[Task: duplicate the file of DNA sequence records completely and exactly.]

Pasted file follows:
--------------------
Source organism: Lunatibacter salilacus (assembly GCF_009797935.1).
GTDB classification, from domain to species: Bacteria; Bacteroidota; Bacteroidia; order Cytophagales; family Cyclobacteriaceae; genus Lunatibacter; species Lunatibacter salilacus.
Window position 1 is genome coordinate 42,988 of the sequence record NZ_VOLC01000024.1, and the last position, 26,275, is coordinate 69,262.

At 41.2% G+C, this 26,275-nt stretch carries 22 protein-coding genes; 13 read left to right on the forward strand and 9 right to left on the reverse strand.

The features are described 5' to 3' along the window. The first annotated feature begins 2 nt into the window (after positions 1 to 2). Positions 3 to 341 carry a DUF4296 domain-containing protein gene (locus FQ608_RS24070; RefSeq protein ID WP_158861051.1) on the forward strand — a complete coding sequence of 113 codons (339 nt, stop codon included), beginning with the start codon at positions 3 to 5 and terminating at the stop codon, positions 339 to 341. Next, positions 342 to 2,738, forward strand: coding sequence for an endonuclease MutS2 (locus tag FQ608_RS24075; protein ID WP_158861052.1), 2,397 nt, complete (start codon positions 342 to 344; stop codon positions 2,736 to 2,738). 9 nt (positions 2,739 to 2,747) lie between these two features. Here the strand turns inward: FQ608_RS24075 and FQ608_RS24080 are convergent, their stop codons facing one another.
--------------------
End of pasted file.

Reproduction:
Source organism: Lunatibacter salilacus (assembly GCF_009797935.1).
GTDB classification, from domain to species: Bacteria; Bacteroidota; Bacteroidia; order Cytophagales; family Cyclobacteriaceae; genus Lunatibacter; species Lunatibacter salilacus.
Window position 1 is genome coordinate 42,988 of the sequence record NZ_VOLC01000024.1, and the last position, 26,275, is coordinate 69,262.

At 41.2% G+C, this 26,275-nt stretch carries 22 protein-coding genes; 13 read left to right on the forward strand and 9 right to left on the reverse strand.

The features are described 5' to 3' along the window. The first annotated feature begins 2 nt into the window (after positions 1 to 2). Positions 3 to 341 carry a DUF4296 domain-containing protein gene (locus FQ608_RS24070; RefSeq protein ID WP_158861051.1) on the forward strand — a complete coding sequence of 113 codons (339 nt, stop codon included), beginning with the start codon at positions 3 to 5 and terminating at the stop codon, positions 339 to 341. Next, positions 342 to 2,738, forward strand: coding sequence for an endonuclease MutS2 (locus tag FQ608_RS24075; protein ID WP_158861052.1), 2,397 nt, complete (start codon positions 342 to 344; stop codon positions 2,736 to 2,738). 9 nt (positions 2,739 to 2,747) lie between these two features. Here the strand turns inward: FQ608_RS24075 and FQ608_RS24080 are convergent, their stop codons facing one another.